Dear Miss Emily:

 I have a neighbor directly next door to me and she has a son the same age as my son (7).  They tend to argue more than get along these days.  I think it is that my son has a younger brother and has had to learn to share, where the neighbor boy doesn't like to share and is very jealous of my son and tries to get others against him for some reason.  His mom doesn't see this so ignores my thoughts.  My son's feeling get hurt and it bothers me that we have to live right next door, so I can't prevent the neighbor boy from being around outdoors  playing with others that my son plays with too.  What do you suggest to help me with this matter
Worried Mom

-----------------Miss Emily’s advice----------------

Dear Worried:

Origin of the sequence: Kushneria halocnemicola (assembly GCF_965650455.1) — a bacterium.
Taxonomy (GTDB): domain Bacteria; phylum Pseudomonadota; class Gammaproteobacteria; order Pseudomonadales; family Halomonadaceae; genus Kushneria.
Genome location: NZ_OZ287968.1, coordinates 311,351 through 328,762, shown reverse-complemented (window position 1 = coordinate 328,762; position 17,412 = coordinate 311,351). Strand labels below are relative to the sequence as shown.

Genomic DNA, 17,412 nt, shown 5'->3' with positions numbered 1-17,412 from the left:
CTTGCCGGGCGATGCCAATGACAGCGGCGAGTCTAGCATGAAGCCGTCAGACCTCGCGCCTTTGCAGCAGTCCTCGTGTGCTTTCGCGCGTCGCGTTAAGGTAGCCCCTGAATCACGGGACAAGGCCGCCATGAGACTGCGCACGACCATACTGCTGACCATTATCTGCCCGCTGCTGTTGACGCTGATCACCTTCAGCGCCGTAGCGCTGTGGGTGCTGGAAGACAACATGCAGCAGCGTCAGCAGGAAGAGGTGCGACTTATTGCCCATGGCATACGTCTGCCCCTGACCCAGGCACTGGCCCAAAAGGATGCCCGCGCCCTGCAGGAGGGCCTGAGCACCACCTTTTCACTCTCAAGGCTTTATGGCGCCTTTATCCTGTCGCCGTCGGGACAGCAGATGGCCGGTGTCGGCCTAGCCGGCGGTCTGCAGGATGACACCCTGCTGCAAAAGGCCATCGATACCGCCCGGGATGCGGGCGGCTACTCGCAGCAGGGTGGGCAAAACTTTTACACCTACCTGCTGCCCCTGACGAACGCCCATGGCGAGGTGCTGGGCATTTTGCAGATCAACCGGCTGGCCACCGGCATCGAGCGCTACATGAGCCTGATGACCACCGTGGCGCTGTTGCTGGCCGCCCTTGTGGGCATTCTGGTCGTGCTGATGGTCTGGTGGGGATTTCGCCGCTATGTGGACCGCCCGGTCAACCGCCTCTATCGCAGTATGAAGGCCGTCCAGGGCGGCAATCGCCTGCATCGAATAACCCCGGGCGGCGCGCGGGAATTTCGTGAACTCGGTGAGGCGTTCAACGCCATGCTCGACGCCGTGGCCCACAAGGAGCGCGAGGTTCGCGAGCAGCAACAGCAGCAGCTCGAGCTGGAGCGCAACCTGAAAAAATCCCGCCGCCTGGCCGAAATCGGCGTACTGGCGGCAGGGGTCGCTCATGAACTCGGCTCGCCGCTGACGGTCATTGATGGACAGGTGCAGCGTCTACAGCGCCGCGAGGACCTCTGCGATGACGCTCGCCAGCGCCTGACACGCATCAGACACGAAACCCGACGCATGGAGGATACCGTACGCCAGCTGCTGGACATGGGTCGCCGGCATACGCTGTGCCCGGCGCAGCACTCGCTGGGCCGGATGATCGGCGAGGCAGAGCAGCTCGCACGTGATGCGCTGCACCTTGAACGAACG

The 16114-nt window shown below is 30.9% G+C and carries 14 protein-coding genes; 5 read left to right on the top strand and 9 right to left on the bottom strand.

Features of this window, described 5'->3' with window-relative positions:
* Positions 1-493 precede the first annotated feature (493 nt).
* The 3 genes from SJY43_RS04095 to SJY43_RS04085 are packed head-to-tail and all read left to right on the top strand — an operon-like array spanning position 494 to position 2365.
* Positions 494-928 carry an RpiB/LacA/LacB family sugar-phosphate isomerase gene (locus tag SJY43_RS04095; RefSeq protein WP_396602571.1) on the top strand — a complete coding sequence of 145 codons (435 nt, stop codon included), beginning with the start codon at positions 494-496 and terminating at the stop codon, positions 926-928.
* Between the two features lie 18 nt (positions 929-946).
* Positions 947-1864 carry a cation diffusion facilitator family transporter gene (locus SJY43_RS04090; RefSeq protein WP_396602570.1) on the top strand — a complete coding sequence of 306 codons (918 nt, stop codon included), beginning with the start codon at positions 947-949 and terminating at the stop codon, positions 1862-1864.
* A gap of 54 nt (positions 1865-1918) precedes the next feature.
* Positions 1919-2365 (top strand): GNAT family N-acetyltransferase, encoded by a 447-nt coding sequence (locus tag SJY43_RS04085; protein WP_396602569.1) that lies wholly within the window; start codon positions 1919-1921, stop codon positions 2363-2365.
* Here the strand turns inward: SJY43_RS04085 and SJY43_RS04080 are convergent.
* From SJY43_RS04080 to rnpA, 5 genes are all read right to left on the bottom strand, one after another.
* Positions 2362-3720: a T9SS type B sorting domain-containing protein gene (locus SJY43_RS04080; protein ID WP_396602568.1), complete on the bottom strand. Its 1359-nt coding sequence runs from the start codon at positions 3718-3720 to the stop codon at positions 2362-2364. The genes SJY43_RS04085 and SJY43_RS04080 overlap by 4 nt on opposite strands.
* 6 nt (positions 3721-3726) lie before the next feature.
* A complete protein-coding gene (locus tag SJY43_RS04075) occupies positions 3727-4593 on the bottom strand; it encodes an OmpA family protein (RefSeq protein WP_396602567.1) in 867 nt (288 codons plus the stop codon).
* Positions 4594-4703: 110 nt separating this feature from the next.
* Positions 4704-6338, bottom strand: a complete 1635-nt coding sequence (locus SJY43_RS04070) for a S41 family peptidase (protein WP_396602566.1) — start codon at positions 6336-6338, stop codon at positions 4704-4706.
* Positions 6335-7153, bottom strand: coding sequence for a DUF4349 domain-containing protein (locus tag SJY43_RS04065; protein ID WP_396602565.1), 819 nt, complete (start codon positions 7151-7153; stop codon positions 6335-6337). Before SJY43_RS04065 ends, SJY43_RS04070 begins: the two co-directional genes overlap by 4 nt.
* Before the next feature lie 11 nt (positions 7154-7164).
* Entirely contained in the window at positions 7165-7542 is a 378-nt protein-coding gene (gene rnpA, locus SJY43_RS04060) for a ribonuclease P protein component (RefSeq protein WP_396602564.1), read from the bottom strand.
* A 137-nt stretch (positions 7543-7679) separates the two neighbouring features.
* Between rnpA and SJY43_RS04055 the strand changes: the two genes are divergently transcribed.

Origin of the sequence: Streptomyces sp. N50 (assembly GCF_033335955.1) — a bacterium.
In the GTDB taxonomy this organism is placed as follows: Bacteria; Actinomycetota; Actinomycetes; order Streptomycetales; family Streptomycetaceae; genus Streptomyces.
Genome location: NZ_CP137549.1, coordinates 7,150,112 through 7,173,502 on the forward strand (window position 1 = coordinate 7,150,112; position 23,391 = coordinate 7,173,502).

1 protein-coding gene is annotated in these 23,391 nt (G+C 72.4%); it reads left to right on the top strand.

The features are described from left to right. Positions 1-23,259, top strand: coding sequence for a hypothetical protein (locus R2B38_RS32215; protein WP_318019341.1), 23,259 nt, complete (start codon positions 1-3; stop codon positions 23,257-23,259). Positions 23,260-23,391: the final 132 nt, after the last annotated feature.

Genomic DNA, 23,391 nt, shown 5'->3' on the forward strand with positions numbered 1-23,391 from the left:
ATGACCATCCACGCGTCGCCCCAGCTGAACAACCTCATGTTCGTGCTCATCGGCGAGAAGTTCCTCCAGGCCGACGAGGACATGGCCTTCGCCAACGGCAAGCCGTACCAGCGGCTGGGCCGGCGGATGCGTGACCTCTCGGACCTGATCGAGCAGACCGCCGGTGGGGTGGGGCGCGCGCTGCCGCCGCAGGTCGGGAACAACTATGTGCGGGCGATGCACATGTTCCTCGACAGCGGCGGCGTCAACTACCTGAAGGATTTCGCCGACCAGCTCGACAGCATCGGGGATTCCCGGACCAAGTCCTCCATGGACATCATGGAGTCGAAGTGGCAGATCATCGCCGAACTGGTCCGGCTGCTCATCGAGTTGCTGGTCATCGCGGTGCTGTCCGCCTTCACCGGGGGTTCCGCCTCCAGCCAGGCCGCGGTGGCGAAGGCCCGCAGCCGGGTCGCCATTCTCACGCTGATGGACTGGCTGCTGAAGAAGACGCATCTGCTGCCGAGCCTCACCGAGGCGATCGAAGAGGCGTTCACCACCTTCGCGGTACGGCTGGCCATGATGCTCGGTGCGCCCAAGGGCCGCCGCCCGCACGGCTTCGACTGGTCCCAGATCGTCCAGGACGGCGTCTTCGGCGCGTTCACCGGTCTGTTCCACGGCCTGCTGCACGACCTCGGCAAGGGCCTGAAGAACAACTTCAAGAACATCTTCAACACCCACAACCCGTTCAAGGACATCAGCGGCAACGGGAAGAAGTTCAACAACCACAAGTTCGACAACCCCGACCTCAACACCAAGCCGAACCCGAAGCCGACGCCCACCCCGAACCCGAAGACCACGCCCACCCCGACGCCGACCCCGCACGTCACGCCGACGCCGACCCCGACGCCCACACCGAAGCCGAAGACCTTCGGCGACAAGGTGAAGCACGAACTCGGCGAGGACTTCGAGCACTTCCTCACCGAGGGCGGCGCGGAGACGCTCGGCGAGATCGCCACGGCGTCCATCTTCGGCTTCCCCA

I have always been led to believe that children must work out these problems on their own – that’s learning how to live in the big world, and they had better get used to this aspect of socialization sooner rather than later.  But I’m not so sure about this as a hard and fast rule.  No child should be forced to tolerate bullying and undisciplined behavior.  Now how do you put a stop to this?  I suggest you reinforce to your son that it is important for him to stand up for himself and not allow this boy to take charge. Follow it by explaining to him that this child has no more rights than he, and stress the rules of fair play.  Continue to monitor the interaction between them, and intercede if you see a problem.  Let this boy know that you will not allow him to behave aggressively toward your son.  Do it in a firm but kindly manner, and suggest reasonable solutions. Your son will see that you are intolerant of bad behavior, and he will learn from you.  Keep an open communication with your son concerning his interaction with this boy and give advice as you see fit.  Again, emphasize what is fair rather than defame or lower yourself to this boy's level.  Your children will easily accept your willingness to help them if you present yourself in a rational, nonjudgmental manner.  And finally, if your son’s playtime with this boy becomes too difficult for him, tell him to grab his brother and come home. Reward him for his good judgment in knowing that he need not be a part of activities that turn into a chapter of Lord of the Flies (boys behaving badly!).  If your neighbor doesn’t like your apprach, too bad. Your children come first.